Original Founders - Kori & Becky Ashton
The yep Movement:
yep is one little word for one big cause. It's a simple word of acceptance - we accept ourselves, our difference & others.
The yep moment -
In 2012 Kori and Becky Ashton were having a conversation about the differences in their coming out stories. While both of them were raised in religious homes, their parents' responses were drastically different.
Kori had been kicked out of Bible college for being a lesbian and her coming out moment was very emotional and difficult.
Becky came out to her mom with simply, "Mom, I think I have a crush on this girl." Her mom's response was, "Okay, you may want to let your boyfriend know." And that was that.
As the two compared their stories they began to wish that all parents would reaction with the grace and unconditional love as Becky's mom did. "How amazing would it be if the conversation was, 'Are you gay? - yep.' and that was it? No drama. No judgement." This was the spark that started Kori thinking about a t-shirt with yep on it.
Kori's background is online marketing & her favorite outfit is comfy jeans and a t-shirt. It seemed like the perfect fit. But Becky started nursing school and Kori opened her web design company; however the yep idea was never out of their hearts.
In 2014 Becky gave birth to their son, Andy, and life would never be the same for these two moms. Kori had to go through the legal process of a Second Parent Adoption to be legally recognized as Andy's mom since their marriage was not yet approved by Texas.
"Between having to travel over 1,100 to be married in a state that recognizes same-sex marriage, to having to stand in court to ask permission to adopt my own son, I was angry" said Kori. It was time for yep Threads.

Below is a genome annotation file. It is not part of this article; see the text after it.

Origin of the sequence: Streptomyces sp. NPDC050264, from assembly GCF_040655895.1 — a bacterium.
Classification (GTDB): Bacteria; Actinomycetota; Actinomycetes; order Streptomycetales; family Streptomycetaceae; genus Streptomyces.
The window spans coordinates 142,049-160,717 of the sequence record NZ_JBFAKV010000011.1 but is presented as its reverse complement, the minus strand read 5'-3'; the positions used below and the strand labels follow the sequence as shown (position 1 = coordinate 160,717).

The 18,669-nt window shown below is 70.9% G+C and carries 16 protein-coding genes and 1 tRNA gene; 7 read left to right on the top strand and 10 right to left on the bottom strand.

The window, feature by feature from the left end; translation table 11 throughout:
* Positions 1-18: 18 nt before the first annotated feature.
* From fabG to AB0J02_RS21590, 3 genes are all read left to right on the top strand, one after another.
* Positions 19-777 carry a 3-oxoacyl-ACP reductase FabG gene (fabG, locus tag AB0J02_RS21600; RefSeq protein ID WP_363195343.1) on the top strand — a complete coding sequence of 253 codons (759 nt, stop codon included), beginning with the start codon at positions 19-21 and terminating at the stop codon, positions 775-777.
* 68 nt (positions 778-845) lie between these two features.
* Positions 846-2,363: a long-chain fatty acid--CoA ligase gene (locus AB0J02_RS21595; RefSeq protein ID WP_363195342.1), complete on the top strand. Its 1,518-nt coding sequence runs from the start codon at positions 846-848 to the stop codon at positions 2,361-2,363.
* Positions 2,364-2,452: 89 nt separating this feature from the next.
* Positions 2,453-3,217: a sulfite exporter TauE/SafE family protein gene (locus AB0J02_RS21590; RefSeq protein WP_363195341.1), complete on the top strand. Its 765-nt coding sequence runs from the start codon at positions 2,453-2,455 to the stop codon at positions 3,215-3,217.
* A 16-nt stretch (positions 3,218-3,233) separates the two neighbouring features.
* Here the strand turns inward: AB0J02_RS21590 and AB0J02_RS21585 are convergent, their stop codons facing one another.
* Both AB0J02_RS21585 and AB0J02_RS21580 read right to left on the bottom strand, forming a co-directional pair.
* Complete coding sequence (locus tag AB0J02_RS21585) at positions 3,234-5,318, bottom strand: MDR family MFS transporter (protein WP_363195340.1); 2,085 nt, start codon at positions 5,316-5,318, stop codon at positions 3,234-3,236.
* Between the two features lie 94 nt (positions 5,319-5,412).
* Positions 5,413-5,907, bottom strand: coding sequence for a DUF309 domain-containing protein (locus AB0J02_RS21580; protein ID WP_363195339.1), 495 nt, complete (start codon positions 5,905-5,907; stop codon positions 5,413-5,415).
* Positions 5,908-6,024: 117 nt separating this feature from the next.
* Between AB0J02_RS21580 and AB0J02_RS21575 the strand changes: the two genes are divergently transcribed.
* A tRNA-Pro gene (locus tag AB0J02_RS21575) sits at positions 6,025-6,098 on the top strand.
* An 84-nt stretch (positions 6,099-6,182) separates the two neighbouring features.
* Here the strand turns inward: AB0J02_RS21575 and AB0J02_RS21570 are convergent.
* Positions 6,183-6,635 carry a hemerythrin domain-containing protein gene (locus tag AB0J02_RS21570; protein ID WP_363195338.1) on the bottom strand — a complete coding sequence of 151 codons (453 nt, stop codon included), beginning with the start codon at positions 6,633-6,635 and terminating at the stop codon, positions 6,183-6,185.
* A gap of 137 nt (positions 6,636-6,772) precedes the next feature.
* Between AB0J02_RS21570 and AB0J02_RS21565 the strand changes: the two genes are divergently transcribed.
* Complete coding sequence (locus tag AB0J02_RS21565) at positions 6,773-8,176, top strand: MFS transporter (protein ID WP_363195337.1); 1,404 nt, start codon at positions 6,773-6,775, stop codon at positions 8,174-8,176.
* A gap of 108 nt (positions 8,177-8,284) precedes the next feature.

With Becky's full support they launched yep Threads on Andy's first birthday June 3, 2015, and received an overwhelming immediate response from friends, family and strangers. The media quickly picked up the story of the little word yep and shirts started selling overnight.
The website has only been live weeks and already they've been seen:
I was outed by my third grade teacher before I even knew what "gay" was.
It was 1986, and I had handed in a poem I’d written about my best friend moving away. In the innocent rhyme I included the phrase “…in my arms you will always stay.” My teacher gasped when reading the poem in front of my entire class. She seemed shocked by my choice of words and asked me, "What are you - gay?" I didn't know what to say, but based on the faces staring back at me, I could tell it was something they didn’t want me to be.
It would take years for me to come to accept who I truly was. Suicidal thoughts, loneliness and depression plagued my teenage years. But with good friends, lots of love, and being more than blessed, I came through to the other side.
Now that I’m an adult, married and with a child of my own, I worry about him being teased for having gay parents. I never want him to feel fear or shame. Even as LGBT equality continues to expand, we still have a long way to go to truly "normalize" the conversation. We shouldn't have to come out. We should just be who we are and it be just as accepted as people who are straight.
I’m not much of a rainbow-wearing, pride-flag-waving gay person, but as a mom, wife, Texan (and yep—a lesbian!), I am so thankful to be a part of something I hope will spark conversations. This little word could ease "coming out" moments. It could challenge acceptance across all of our differences. - Kori Ashton